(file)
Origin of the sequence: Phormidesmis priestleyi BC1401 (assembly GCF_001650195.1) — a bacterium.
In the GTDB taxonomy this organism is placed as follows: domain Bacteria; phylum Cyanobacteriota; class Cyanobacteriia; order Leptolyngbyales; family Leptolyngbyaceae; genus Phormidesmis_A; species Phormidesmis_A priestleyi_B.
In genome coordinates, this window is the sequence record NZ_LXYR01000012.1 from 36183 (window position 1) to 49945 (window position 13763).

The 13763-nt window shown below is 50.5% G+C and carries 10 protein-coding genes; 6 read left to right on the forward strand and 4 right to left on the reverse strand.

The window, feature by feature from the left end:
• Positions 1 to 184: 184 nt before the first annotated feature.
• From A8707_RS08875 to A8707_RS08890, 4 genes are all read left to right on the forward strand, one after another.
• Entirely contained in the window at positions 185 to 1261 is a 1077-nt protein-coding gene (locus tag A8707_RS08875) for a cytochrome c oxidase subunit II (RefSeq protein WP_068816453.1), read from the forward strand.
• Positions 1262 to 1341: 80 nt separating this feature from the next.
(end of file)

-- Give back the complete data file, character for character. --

Origin of the sequence: Phormidesmis priestleyi BC1401 (assembly GCF_001650195.1) — a bacterium.
In the GTDB taxonomy this organism is placed as follows: domain Bacteria; phylum Cyanobacteriota; class Cyanobacteriia; order Leptolyngbyales; family Leptolyngbyaceae; genus Phormidesmis_A; species Phormidesmis_A priestleyi_B.
In genome coordinates, this window is the sequence record NZ_LXYR01000012.1 from 36183 (window position 1) to 49945 (window position 13763).

The 13763-nt window shown below is 50.5% G+C and carries 10 protein-coding genes; 6 read left to right on the forward strand and 4 right to left on the reverse strand.

The window, feature by feature from the left end:
• Positions 1 to 184: 184 nt before the first annotated feature.
• From A8707_RS08875 to A8707_RS08890, 4 genes are all read left to right on the forward strand, one after another.
• Entirely contained in the window at positions 185 to 1261 is a 1077-nt protein-coding gene (locus tag A8707_RS08875) for a cytochrome c oxidase subunit II (RefSeq protein WP_068816453.1), read from the forward strand.
• Positions 1262 to 1341: 80 nt separating this feature from the next.